We Confess: An Exposition & Application of the Belgic Confession – Article 1 (Part 1) The Nature of God

“Who is like the LORD our God, who dwells on high, who humbles Himself to behold the things that are in the heavens and in the earth?” (Psalm 113:5–6). “For who in the heavens can be compared to the LORD? Who among the sons of the mighty can be likened to the LORD?” (Psalm 89:6). “Who is like You, O LORD, among the gods? Who is like You, glorious in holiness, fearful in praises, doing wonders?” (Exodus 15:11).

Texts such as these fill our minds and hearts with wonder and awe before our great covenant God. But these words must also cause us to be faithful witnesses in our culture which is so dark with unbelief. Although the latest surveys show that 97% of Americans claim to believe in “god,” many do not believe in the one true God of Scripture. Of these 97% notice the following numbers of people who worship false gods

  • 3% believe there are many gods
  • 4% believe everyone is God
  • 7% believe that God is the total realization of human potential
  • 11% believe that God is the state of higher consciousness

While almost everyone in our culture believes in “god,” 25% of them have created a god in their own image! As one theologian has said, “In the beginning God created man in His image, and man has been returning the favor ever since.”

Are you “ready to give a defense to everyone who asks you a reason for the hope that is in you?” (I Peter 3:15) All of us are called to be salt and light, and the best way to let our light shine and our salt sting is to know what we believe and why we believe it—before we are asked! This is why we study the Belgic Confession.



Our Confession of Faith has six major parts to it. First, there is the Doctrine of God in articles 1–13. Second, there is the Doctrine of Man in articles 14–15. Third, there is the Doctrine of Christ in articles 16–21. Fourth, there is the Doctrine of Salvation in articles 22–26. Fifth, there is the Doctrine of the Church in articles 27–36. And sixth, there is the Doctrine of the End in article 37.

Let us begin with the first part of our Confession: the Doctrine of God Article 1, which can be outlined as follows:

I. The Nature of God

II. The Attributes of God

    1.Incommunicable Attributes

    2. Communicable Attributes

Beginning in the Beginning

The doctrine of God is what we call “Theology Proper.” And our Confession of Faith begins, rightly so, with the doctrine of who God is and what He is like. Our Confession begins just like the Bible begins: “In the beginning God…” (Genesis 1:1). To begin our Confession with God is a confession of how we view the world. God has eternally existed before all things, He is the beginning of all things, and He is the end of all things. As Paul says, “For of Him, and through Him, and to Him are all things, to whom be glory forever. Amen” (Romans 11:36).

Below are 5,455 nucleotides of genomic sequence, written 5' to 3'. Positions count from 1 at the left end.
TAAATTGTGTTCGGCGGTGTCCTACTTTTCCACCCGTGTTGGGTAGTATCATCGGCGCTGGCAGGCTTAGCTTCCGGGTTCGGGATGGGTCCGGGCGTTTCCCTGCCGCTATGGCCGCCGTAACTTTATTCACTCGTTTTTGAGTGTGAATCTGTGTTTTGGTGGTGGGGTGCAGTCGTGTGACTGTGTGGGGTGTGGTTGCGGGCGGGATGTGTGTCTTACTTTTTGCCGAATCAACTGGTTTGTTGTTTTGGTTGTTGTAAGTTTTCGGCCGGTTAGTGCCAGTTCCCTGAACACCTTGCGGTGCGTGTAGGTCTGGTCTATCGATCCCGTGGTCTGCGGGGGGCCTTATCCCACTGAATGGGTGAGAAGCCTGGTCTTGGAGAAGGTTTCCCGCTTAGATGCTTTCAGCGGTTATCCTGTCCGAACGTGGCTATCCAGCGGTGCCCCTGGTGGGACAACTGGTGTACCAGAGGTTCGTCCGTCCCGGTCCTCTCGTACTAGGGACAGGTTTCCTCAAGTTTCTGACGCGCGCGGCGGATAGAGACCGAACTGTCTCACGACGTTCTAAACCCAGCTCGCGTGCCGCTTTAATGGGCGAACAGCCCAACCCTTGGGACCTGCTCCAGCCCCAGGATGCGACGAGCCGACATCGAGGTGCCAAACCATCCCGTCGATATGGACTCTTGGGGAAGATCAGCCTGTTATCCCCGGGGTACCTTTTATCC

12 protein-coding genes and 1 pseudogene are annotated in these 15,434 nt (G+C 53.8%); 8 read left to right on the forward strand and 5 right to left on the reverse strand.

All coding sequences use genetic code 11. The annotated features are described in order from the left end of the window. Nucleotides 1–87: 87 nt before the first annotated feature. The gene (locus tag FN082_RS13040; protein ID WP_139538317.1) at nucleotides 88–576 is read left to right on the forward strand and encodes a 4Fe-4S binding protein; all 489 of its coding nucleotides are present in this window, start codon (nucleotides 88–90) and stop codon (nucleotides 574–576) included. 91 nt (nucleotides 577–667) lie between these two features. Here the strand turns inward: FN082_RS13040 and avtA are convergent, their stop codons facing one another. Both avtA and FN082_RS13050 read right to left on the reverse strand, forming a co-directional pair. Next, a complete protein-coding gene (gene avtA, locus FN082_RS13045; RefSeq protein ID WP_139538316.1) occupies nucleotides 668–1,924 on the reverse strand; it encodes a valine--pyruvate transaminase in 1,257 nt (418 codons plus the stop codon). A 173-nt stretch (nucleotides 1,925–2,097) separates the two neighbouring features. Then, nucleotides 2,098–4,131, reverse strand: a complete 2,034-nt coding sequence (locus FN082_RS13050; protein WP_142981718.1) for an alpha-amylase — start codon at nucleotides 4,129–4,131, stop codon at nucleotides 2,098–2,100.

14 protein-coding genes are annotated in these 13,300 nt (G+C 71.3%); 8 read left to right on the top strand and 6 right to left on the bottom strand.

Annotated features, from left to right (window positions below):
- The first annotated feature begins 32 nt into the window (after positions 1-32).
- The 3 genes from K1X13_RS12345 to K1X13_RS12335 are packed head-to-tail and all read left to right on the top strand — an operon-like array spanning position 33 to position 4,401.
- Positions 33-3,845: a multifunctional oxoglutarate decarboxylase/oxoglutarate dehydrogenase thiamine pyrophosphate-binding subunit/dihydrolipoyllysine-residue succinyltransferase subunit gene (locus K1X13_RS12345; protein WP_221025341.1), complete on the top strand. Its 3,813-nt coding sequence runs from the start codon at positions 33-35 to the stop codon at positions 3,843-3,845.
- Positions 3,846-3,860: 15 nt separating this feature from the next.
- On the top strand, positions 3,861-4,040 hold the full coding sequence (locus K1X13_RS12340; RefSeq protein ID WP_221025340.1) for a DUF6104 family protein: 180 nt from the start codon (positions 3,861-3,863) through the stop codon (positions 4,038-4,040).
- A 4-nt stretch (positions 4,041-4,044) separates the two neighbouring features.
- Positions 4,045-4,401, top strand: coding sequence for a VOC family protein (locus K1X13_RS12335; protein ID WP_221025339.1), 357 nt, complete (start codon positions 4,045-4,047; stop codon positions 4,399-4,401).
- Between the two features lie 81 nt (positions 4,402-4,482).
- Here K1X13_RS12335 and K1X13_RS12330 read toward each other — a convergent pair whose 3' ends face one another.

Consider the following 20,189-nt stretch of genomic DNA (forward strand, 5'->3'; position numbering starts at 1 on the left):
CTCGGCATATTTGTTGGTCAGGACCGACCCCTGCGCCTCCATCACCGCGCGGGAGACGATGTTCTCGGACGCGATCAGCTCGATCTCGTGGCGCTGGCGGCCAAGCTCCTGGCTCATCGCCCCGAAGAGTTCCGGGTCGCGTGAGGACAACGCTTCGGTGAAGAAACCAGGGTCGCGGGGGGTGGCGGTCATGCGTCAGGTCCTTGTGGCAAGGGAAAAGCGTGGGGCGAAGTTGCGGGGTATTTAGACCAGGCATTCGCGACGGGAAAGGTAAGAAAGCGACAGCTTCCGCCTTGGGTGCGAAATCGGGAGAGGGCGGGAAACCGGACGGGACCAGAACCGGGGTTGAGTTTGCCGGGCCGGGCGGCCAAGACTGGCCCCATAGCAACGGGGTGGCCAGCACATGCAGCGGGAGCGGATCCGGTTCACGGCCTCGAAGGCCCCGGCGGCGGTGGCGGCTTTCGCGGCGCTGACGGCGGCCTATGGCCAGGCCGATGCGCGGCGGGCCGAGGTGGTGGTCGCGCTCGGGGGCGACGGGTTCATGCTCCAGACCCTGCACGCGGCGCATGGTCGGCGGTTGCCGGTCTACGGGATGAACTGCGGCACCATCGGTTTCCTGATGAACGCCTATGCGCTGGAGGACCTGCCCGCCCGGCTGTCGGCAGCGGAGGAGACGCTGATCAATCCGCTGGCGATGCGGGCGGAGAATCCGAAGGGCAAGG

I. The Nature of God

“…there is one only simple and spiritual Being, which we call God.” God is One We will deal with the unity of God when we get to articles 8–9 on the Holy Trinity. For now, though, let us understand that we affirm the simple teaching of Scripture as understood by the ancient Church. The three great ecumenical creeds of the “one, holy, catholic and apostolic Church” affirm the unity of God by saying

I believe in God (Apostles’ Creed)

We believe in one God (Nicene Creed)

The catholic faith is this: that we worship one God in Trinity, and Trinity in Unity (Athansian Creed)

One of the purposes of the Confession was to link the Reformed Faith back to the ancient faith so that we would not be seen as radicals, like the Anabaptists, but as in essential harmony with all true Christians.

God is Simple

We also confess that God is “simple.” Anyone who has delved into books such as Stephen Charnock’s, The Existence and Attributes of God or Herman Bavinck’s, The Doctrine of God, knows that God cannot be understood simplistically. So what does the term “simple” mean? It obviously doesn’t mean that we can fully understand Him or that God is a simpleton; instead it means that He cannot be divided. This means that God cannot be di vided up like a piece of pie; one part being the Father, one part being the Son, and another part being the Holy Spirit; or, one part being love, one part being just, and another part being holy. Each Person of the Trinity is 100% God, not one third of God. And the whole essence, the whole Being of God is love (1 John 1:5), is just (1 John 1:9), and is light, or holy (1 John 4:8). God is 100% love, 100% just, and 100% holy all of the time.

God is Spirit

We also confess God to be “Spirit” (John 4:24). This means that God has no physical body (except God the Son who became a man) and that He is of a different substance than us. The spirituality of God and the simplicity of God go together, as a “Spirit” does not have flesh and bones and a “Spirit” cannot be cut up into parts. So “who is like the LORD our God?” (Psalm 113:5) No other per-son, thing, or “god.” He is uniquelyour God and the only God.

Rev. Daniel R. Hyde is the Pastor of the Oceanside United Reformed Church in Oceanside, CA (

Questions for Further Study/Discussion

  1. What are some of the false beliefs about God that you know of in your circle of influence that the Biblical doctrine of God can respond to?
  2. How does the Belgic Confession’s beginning with the doctrine of God apply to how we view the world?